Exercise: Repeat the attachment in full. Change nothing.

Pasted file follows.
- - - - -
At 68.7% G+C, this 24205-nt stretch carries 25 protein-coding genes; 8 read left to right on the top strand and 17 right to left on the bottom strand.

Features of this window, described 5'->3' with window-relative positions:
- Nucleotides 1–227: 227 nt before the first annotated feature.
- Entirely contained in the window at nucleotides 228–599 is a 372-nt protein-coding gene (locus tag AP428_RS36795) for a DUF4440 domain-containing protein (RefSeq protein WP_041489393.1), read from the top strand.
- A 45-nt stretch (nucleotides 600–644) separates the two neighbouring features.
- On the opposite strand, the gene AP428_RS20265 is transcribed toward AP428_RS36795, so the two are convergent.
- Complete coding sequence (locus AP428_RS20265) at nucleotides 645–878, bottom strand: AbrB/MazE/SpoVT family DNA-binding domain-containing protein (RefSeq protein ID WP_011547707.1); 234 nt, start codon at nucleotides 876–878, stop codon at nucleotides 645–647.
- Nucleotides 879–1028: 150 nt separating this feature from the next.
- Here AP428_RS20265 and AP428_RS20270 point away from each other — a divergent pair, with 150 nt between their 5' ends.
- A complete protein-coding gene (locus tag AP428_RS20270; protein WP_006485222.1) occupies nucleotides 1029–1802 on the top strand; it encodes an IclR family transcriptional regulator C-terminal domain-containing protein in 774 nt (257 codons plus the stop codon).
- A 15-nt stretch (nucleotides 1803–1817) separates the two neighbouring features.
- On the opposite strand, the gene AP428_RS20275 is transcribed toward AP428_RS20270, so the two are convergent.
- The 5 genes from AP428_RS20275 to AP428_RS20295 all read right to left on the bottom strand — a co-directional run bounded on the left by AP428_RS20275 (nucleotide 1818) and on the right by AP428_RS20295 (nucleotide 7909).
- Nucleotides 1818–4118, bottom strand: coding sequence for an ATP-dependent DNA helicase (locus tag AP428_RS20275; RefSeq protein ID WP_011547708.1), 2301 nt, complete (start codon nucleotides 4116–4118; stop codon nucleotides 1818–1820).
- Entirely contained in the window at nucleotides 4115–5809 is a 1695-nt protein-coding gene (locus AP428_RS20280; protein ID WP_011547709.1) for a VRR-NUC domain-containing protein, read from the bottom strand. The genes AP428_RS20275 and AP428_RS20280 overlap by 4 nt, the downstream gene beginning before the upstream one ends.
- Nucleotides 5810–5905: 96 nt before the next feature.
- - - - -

At 68.7% G+C, this 24205-nt stretch carries 25 protein-coding genes; 8 read left to right on the top strand and 17 right to left on the bottom strand.

Features of this window, described 5'->3' with window-relative positions:
- Nucleotides 1–227: 227 nt before the first annotated feature.
- Entirely contained in the window at nucleotides 228–599 is a 372-nt protein-coding gene (locus tag AP428_RS36795) for a DUF4440 domain-containing protein (RefSeq protein WP_041489393.1), read from the top strand.
- A 45-nt stretch (nucleotides 600–644) separates the two neighbouring features.
- On the opposite strand, the gene AP428_RS20265 is transcribed toward AP428_RS36795, so the two are convergent.
- Complete coding sequence (locus AP428_RS20265) at nucleotides 645–878, bottom strand: AbrB/MazE/SpoVT family DNA-binding domain-containing protein (RefSeq protein ID WP_011547707.1); 234 nt, start codon at nucleotides 876–878, stop codon at nucleotides 645–647.
- Nucleotides 879–1028: 150 nt separating this feature from the next.
- Here AP428_RS20265 and AP428_RS20270 point away from each other — a divergent pair, with 150 nt between their 5' ends.
- A complete protein-coding gene (locus tag AP428_RS20270; protein WP_006485222.1) occupies nucleotides 1029–1802 on the top strand; it encodes an IclR family transcriptional regulator C-terminal domain-containing protein in 774 nt (257 codons plus the stop codon).
- A 15-nt stretch (nucleotides 1803–1817) separates the two neighbouring features.
- On the opposite strand, the gene AP428_RS20275 is transcribed toward AP428_RS20270, so the two are convergent.
- The 5 genes from AP428_RS20275 to AP428_RS20295 all read right to left on the bottom strand — a co-directional run bounded on the left by AP428_RS20275 (nucleotide 1818) and on the right by AP428_RS20295 (nucleotide 7909).
- Nucleotides 1818–4118, bottom strand: coding sequence for an ATP-dependent DNA helicase (locus tag AP428_RS20275; RefSeq protein ID WP_011547708.1), 2301 nt, complete (start codon nucleotides 4116–4118; stop codon nucleotides 1818–1820).
- Entirely contained in the window at nucleotides 4115–5809 is a 1695-nt protein-coding gene (locus AP428_RS20280; protein ID WP_011547709.1) for a VRR-NUC domain-containing protein, read from the bottom strand. The genes AP428_RS20275 and AP428_RS20280 overlap by 4 nt, the downstream gene beginning before the upstream one ends.
- Nucleotides 5810–5905: 96 nt before the next feature.